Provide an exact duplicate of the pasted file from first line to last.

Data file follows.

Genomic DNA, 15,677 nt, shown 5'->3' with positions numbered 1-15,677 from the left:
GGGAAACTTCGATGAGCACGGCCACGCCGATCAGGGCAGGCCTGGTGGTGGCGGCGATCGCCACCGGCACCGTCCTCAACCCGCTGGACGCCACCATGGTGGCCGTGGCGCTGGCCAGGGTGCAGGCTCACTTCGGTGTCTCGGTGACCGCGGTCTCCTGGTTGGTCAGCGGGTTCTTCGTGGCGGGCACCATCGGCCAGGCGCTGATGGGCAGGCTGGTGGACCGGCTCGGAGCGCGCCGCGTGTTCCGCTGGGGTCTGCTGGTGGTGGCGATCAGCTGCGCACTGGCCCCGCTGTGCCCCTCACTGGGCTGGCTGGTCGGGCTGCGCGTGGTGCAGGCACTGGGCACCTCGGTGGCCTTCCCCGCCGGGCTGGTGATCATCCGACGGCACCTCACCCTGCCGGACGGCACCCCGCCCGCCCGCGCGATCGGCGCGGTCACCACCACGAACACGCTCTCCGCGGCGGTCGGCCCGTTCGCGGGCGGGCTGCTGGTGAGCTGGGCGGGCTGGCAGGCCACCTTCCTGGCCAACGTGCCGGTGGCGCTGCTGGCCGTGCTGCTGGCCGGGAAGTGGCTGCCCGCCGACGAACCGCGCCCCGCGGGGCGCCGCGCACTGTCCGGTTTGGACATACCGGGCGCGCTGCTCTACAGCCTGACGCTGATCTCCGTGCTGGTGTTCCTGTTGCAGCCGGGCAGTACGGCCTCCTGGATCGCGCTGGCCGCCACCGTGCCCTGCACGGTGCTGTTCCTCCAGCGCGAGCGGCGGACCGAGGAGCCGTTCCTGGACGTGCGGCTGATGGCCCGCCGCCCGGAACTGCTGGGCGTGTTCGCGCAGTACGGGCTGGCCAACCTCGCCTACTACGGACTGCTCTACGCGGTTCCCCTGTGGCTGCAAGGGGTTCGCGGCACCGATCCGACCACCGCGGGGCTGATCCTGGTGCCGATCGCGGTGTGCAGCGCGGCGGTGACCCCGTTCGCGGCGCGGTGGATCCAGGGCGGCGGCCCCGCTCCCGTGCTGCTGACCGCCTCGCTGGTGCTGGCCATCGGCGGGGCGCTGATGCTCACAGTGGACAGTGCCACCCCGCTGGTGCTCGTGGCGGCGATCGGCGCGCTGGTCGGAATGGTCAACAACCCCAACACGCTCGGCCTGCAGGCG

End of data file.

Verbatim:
Genomic DNA, 15,677 nt, shown 5'->3' with positions numbered 1-15,677 from the left:
GGGAAACTTCGATGAGCACGGCCACGCCGATCAGGGCAGGCCTGGTGGTGGCGGCGATCGCCACCGGCACCGTCCTCAACCCGCTGGACGCCACCATGGTGGCCGTGGCGCTGGCCAGGGTGCAGGCTCACTTCGGTGTCTCGGTGACCGCGGTCTCCTGGTTGGTCAGCGGGTTCTTCGTGGCGGGCACCATCGGCCAGGCGCTGATGGGCAGGCTGGTGGACCGGCTCGGAGCGCGCCGCGTGTTCCGCTGGGGTCTGCTGGTGGTGGCGATCAGCTGCGCACTGGCCCCGCTGTGCCCCTCACTGGGCTGGCTGGTCGGGCTGCGCGTGGTGCAGGCACTGGGCACCTCGGTGGCCTTCCCCGCCGGGCTGGTGATCATCCGACGGCACCTCACCCTGCCGGACGGCACCCCGCCCGCCCGCGCGATCGGCGCGGTCACCACCACGAACACGCTCTCCGCGGCGGTCGGCCCGTTCGCGGGCGGGCTGCTGGTGAGCTGGGCGGGCTGGCAGGCCACCTTCCTGGCCAACGTGCCGGTGGCGCTGCTGGCCGTGCTGCTGGCCGGGAAGTGGCTGCCCGCCGACGAACCGCGCCCCGCGGGGCGCCGCGCACTGTCCGGTTTGGACATACCGGGCGCGCTGCTCTACAGCCTGACGCTGATCTCCGTGCTGGTGTTCCTGTTGCAGCCGGGCAGTACGGCCTCCTGGATCGCGCTGGCCGCCACCGTGCCCTGCACGGTGCTGTTCCTCCAGCGCGAGCGGCGGACCGAGGAGCCGTTCCTGGACGTGCGGCTGATGGCCCGCCGCCCGGAACTGCTGGGCGTGTTCGCGCAGTACGGGCTGGCCAACCTCGCCTACTACGGACTGCTCTACGCGGTTCCCCTGTGGCTGCAAGGGGTTCGCGGCACCGATCCGACCACCGCGGGGCTGATCCTGGTGCCGATCGCGGTGTGCAGCGCGGCGGTGACCCCGTTCGCGGCGCGGTGGATCCAGGGCGGCGGCCCCGCTCCCGTGCTGCTGACCGCCTCGCTGGTGCTGGCCATCGGCGGGGCGCTGATGCTCACAGTGGACAGTGCCACCCCGCTGGTGCTCGTGGCGGCGATCGGCGCGCTGGTCGGAATGGTCAACAACCCCAACACGCTCGGCCTGCAGGCG